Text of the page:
What are the key sectors which are being attracted to Hungary for investment? 

Currently, automotive manufacturing would be the thriving sector here in Hungary. Major players like Suzuki, Audi, Mercedes, BMW, and others have invested in the country by setting up production facilities. Additionally, the establishment of shared service centers has also become a key trend in the country’s business environment. For example, British Telecom, British Petrol (BP), and Diageo have all invested heavily in Hungary this way.

One of the major issues facing Hungary’s business environment is the difficulty in finding and keeping the right talent. With the example of institutions like Semmelweis University, it is clear that there is not an issue of the talent pool, but rather a brain drain. Compared to other EU member countries, salaries in Hungary are low which is causing many young professionals to venture out and find better work at a better wage. For example, there are approximately 250,000 Hungarians in the UK currently.

The Hungarian government is slowly trying to attract these nationals back to the country by incrementally increasing wages. This is also a challenge because as we can see with the presence of multinationals, having skilled employees at a lower cost than the EU average attracts many businesses to Hungary. However, as salaries go up, this competitive advantage will be increasingly difficult to maintain.


How would you describe the Hungarian healthcare and life sciences environment?

Hungary has one of the fastest-developing pharma and biotech sectors in CEE and the market has proven to be resilient against economic slowdown. There are a growing number of organizations, small and medium-sized companies, institutions, and renowned R&D services, often supported by large pharma companies, which offer great opportunities for UK companies to collaborate. Today, there are about 50 British healthcare and medical companies present in Hungary.

The Hungarian medical equipment market is estimated to have a value of EUR 463.5 million which is within the top three markets of the region. In the country, 80 percent of healthcare products are imported and these are required for every day running of the healthcare services. This need for good quality and competitively priced products is also an attractive opportunity for British and other foreign healthcare companies. Furthermore, Hungary has a growing private healthcare sector as more physicians are beginning to work individually, non-Hungarian companies with international networks are entering the market, and there is a continuous growth of medical tourism particularly for dental procedures and aesthetic surgery.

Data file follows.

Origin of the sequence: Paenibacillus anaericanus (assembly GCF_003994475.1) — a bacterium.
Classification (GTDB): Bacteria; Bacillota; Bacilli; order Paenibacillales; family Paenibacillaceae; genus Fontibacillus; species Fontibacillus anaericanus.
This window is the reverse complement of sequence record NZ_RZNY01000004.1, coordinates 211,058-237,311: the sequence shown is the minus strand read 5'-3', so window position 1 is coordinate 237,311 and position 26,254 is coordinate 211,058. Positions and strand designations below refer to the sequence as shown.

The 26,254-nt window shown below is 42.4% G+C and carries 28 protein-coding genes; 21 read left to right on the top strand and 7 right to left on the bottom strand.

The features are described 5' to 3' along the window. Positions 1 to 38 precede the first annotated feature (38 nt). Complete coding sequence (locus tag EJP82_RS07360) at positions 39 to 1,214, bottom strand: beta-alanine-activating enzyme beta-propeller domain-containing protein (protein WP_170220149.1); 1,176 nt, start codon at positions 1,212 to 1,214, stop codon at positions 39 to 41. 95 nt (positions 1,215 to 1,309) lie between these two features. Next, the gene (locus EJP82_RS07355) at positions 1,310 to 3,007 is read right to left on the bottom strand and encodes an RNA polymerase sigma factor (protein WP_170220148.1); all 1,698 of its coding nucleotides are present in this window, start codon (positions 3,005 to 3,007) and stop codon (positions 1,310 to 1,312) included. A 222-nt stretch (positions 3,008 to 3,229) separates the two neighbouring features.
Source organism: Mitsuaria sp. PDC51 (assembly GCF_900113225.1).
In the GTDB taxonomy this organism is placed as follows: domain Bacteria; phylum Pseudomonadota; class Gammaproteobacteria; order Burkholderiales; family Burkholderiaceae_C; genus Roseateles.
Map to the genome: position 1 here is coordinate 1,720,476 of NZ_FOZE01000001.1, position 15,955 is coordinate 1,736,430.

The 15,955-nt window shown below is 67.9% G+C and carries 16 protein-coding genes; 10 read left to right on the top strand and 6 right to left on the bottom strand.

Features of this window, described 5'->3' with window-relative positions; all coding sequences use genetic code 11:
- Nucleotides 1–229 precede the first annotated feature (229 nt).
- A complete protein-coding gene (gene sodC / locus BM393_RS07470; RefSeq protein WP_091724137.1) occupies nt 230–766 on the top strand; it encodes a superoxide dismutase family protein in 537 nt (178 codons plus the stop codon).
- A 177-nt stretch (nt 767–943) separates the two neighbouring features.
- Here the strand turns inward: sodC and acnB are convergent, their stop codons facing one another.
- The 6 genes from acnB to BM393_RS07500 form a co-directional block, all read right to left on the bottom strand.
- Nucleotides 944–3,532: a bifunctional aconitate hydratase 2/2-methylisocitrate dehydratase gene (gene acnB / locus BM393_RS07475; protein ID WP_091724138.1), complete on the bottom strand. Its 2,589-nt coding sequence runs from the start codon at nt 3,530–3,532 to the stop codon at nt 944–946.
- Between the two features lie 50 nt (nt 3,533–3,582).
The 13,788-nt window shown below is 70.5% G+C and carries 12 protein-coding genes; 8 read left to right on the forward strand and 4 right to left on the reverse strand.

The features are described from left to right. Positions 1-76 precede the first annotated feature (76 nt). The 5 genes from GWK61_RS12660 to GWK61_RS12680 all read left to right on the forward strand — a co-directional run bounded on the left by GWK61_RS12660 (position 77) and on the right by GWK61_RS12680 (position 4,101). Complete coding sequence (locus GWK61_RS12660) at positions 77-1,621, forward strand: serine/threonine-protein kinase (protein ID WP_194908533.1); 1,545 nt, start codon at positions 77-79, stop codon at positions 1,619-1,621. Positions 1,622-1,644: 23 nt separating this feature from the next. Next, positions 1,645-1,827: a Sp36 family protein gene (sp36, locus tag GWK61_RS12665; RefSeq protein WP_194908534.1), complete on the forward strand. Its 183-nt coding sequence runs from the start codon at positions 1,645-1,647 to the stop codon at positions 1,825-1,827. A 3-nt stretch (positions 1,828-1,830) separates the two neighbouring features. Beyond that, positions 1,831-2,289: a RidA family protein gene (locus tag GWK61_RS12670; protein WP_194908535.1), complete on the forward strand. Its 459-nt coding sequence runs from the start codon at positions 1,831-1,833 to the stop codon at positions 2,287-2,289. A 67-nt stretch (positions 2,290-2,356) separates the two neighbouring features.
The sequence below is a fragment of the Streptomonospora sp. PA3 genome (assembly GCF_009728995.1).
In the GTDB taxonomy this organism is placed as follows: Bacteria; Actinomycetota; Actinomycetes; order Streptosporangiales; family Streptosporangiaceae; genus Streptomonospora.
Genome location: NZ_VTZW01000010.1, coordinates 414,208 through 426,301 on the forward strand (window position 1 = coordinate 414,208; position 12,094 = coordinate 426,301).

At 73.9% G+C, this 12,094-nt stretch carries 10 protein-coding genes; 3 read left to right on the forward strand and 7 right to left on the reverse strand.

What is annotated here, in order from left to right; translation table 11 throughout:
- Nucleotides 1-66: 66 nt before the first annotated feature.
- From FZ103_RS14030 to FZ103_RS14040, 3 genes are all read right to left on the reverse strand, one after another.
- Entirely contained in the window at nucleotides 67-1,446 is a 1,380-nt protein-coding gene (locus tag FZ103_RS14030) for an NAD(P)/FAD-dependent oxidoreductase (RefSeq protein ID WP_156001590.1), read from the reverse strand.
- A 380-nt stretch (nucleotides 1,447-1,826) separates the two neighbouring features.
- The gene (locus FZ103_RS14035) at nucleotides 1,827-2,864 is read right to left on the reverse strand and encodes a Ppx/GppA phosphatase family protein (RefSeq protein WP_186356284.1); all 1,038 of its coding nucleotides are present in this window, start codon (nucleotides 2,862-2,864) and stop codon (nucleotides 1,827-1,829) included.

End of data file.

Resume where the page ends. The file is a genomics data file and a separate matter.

How might Brexit impact the BCCH and the operations of its members in Hungary?

As far as the British Chamber is concerned, we are not worried about the implications of Brexit as exemplified by the increasing number of members in recent months. Should the UK leave the European Union, the BCCH will have an even more important role in building the business relationship between the two countries. The service offering and consultancy that we can provide will be crucial in giving British companies an on-the-ground understanding of the market here in Hungary, connecting them to the necessary players locally, the same as we have been doing for the last 27 years.


Looking forward, what vision do you have for BCCH as its new executive director?

My main priority as executive director is to continue expanding the BCCH’s network in Hungary. This is not only limited to British companies but other key institutions, local stakeholders or British related companies in the market. In fact, about one-third of our member companies are not even British but Hungarian and even other nationalities, however, all have an interest in the UK so our importance as a connector remains constant.


Any final message you would like to deliver about Hungary?

Yes – Hungary is very much open for business and opportunity!